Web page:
The PROTECT ADR database is a downloadable Excel file listing of all MedDRA PT or LLT adverse drug reactions (ADRs). It is a structured Excel database of all adverse drug reactions (ADRs) listed in section 4.8 of the Summary of Product Characteristics (SPC) of medicinal products authorised in the EU according to the centralised procedure. It is based exclusively on MedDRA terminology. In principle, MedDRA Preferred Terms (PT) are used to map terms of the SPC. When they are used in the SPC to add precision in the description of the ADR, Low Level Terms (LLTs) are also coded. PTs and LLTs are linked to a primary System Organ Class (SOC). The database also includes information on gender, causality, frequency, class warning and source of information for ADRs for which additional information is provided in the SPC. Fields are described in the file Database structure.
The current database has been updated up to 31 December 2013 based on latest available SPC which can be found on the European Commission website. The database includes for each product the date of the SPC which has been used to list ADRs.
The database has been created by EMA and partners in PROTECT Work Package 3 through a stepwise approach using automated mapping of ADR terms listed in section 4.8 of the SPC to the MedDRA terminology, fuzzy text matching (Bergvall et al. Pharmacoepidemiol Drug Saf. 2011;20(S1), S143) and expert review.
It is aimed to routinely update the database at least once a year based on amended SPCs. It can also be amended between routine updates to correct data entries.
A time-consuming step in signal detection of adverse reactions is the determination of whether an effect is already recorded in the European Summary of Product Characteristics (SPC). Thus there is a need for a structured database which can be searched for this information. Such a database also allows filtering or flagging reaction monitoring reports for signals related to unlisted reactions only, thus improving considerably the efficiency of the signal detection process.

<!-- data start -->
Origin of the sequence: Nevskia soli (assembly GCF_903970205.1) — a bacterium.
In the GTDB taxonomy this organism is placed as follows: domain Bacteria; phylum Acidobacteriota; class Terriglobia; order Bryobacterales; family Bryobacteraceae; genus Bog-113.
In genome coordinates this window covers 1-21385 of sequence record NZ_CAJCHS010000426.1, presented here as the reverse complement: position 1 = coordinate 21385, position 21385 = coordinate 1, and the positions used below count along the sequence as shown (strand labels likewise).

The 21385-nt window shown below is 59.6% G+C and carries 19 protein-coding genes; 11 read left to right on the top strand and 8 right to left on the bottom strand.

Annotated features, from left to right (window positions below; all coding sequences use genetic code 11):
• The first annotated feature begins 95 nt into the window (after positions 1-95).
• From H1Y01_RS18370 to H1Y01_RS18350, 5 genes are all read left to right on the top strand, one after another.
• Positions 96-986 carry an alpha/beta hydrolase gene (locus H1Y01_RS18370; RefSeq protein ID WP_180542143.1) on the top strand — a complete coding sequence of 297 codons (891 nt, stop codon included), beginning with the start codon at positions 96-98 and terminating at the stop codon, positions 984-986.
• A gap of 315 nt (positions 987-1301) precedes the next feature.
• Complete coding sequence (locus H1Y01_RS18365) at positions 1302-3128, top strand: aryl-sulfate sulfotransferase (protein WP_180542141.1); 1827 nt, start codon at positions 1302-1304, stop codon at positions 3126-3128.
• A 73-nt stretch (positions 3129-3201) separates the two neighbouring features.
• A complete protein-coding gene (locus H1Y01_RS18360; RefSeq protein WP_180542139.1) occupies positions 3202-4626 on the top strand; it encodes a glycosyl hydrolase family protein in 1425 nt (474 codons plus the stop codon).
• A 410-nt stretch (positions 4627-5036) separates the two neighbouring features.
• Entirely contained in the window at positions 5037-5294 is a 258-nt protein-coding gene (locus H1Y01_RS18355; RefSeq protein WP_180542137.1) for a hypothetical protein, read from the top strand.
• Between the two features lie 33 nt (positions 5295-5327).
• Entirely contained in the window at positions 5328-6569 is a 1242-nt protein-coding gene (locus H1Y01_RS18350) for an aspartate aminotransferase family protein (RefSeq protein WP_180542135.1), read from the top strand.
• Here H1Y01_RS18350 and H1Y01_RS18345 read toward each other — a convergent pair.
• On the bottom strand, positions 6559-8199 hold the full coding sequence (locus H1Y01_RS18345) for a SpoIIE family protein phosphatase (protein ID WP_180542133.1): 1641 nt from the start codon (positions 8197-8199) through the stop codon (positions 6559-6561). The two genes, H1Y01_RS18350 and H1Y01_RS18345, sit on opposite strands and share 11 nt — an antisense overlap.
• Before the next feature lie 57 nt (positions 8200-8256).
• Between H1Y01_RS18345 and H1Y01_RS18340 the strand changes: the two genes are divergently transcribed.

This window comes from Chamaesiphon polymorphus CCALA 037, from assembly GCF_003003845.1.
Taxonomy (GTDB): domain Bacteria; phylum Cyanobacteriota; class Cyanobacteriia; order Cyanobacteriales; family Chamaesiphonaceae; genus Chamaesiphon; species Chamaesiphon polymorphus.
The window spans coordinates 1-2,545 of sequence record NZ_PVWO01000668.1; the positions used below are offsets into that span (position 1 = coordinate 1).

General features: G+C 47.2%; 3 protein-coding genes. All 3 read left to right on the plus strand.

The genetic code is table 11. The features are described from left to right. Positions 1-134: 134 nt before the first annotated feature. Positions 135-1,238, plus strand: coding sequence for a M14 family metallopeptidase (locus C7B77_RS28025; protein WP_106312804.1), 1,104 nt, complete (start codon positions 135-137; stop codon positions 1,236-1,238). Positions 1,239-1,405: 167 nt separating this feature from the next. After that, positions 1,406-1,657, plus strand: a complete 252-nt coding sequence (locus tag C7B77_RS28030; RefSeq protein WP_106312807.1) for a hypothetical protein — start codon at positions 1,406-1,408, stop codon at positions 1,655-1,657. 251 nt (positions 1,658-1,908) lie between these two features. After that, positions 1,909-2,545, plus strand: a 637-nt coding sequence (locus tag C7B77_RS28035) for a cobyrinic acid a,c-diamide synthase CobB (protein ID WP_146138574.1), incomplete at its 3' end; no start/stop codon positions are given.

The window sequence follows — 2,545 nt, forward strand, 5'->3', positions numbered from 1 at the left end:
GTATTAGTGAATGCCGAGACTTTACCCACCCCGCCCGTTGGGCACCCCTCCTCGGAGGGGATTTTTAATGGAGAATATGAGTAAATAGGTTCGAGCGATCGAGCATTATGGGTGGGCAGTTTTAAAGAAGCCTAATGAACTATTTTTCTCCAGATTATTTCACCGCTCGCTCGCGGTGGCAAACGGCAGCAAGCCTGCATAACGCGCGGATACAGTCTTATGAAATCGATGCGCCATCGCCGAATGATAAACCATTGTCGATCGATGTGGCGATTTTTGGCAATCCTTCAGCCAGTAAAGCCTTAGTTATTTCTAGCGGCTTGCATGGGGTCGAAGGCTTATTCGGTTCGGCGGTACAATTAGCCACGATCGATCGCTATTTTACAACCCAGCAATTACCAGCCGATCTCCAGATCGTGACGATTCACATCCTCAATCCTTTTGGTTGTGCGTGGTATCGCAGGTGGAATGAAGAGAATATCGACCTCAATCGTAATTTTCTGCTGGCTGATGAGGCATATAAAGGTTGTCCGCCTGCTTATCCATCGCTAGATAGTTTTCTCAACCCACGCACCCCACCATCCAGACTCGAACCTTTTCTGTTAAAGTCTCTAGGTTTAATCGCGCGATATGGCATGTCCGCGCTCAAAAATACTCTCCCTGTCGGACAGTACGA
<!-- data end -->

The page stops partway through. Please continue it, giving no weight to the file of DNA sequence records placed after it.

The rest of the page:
A data set of established ADRs also allows a comparison to coincidental or unidentified drug-adverse event combinations only, an adjustment of statistical signals for known ADRs, and an evaluation of the effect of background restriction on the performance of statistical signal detection.
The objective of the ADR database is not to provide a continuously updated list of ADRs to centrally-authorised products.
The establishment of this database, which is set up and maintained by the EMA and PROTECT partners, is not required by legislation and it is intended to provide an additional tool for signal detection activities and research purposes. Although all parties involved in the project have made their best efforts to provide comprehensive and up-to-date information, the EMA and PROTECT partners cannot be held responsible for failure to list some adverse drug reactions, inaccuracies in the MedDRA mapping and for any inappropriate use of this database.
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